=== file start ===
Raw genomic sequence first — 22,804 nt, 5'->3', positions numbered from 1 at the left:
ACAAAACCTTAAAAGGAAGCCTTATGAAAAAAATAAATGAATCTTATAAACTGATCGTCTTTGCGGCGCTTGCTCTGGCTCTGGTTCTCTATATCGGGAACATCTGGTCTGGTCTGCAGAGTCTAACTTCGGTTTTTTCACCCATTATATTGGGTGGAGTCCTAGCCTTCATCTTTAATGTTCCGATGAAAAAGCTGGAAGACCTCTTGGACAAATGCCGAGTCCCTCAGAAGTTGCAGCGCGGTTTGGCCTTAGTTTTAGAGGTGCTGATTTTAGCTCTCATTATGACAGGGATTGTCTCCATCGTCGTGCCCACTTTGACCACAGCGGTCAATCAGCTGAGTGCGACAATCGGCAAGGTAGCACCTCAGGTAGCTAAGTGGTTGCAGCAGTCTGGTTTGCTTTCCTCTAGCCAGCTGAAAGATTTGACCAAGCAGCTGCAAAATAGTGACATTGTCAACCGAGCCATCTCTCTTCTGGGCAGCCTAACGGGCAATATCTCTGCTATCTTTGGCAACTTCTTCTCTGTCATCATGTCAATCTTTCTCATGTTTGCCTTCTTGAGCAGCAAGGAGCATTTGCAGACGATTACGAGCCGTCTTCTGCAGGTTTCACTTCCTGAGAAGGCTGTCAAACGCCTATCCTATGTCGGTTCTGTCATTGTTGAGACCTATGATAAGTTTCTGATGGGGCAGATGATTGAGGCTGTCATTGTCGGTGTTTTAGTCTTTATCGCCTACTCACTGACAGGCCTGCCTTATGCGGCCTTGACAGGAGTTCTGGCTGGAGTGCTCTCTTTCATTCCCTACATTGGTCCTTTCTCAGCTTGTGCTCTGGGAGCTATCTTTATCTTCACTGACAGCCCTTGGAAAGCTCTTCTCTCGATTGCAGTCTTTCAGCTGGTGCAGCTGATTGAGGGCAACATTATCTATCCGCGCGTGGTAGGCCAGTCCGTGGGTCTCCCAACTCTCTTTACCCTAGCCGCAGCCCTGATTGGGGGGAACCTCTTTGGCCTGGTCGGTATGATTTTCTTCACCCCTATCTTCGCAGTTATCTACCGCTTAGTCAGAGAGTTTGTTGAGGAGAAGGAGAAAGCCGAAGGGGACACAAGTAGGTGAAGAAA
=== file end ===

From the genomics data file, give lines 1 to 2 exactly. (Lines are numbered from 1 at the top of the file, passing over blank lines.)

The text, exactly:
Raw genomic sequence first — 22,804 nt, 5'->3', positions numbered from 1 at the left:
ACAAAACCTTAAAAGGAAGCCTTATGAAAAAAATAAATGAATCTTATAAACTGATCGTCTTTGCGGCGCTTGCTCTGGCTCTGGTTCTCTATATCGGGAACATCTGGTCTGGTCTGCAGAGTCTAACTTCGGTTTTTTCACCCATTATATTGGGTGGAGTCCTAGCCTTCATCTTTAATGTTCCGATGAAAAAGCTGGAAGACCTCTTGGACAAATGCCGAGTCCCTCAGAAGTTGCAGCGCGGTTTGGCCTTAGTTTTAGAGGTGCTGATTTTAGCTCTCATTATGACAGGGATTGTCTCCATCGTCGTGCCCACTTTGACCACAGCGGTCAATCAGCTGAGTGCGACAATCGGCAAGGTAGCACCTCAGGTAGCTAAGTGGTTGCAGCAGTCTGGTTTGCTTTCCTCTAGCCAGCTGAAAGATTTGACCAAGCAGCTGCAAAATAGTGACATTGTCAACCGAGCCATCTCTCTTCTGGGCAGCCTAACGGGCAATATCTCTGCTATCTTTGGCAACTTCTTCTCTGTCATCATGTCAATCTTTCTCATGTTTGCCTTCTTGAGCAGCAAGGAGCATTTGCAGACGATTACGAGCCGTCTTCTGCAGGTTTCACTTCCTGAGAAGGCTGTCAAACGCCTATCCTATGTCGGTTCTGTCATTGTTGAGACCTATGATAAGTTTCTGATGGGGCAGATGATTGAGGCTGTCATTGTCGGTGTTTTAGTCTTTATCGCCTACTCACTGACAGGCCTGCCTTATGCGGCCTTGACAGGAGTTCTGGCTGGAGTGCTCTCTTTCATTCCCTACATTGGTCCTTTCTCAGCTTGTGCTCTGGGAGCTATCTTTATCTTCACTGACAGCCCTTGGAAAGCTCTTCTCTCGATTGCAGTCTTTCAGCTGGTGCAGCTGATTGAGGGCAACATTATCTATCCGCGCGTGGTAGGCCAGTCCGTGGGTCTCCCAACTCTCTTTACCCTAGCCGCAGCCCTGATTGGGGGGAACCTCTTTGGCCTGGTCGGTATGATTTTCTTCACCCCTATCTTCGCAGTTATCTACCGCTTAGTCAGAGAGTTTGTTGAGGAGAAGGAGAAAGCCGAAGGGGACACAAGTAGGTGAAGAAA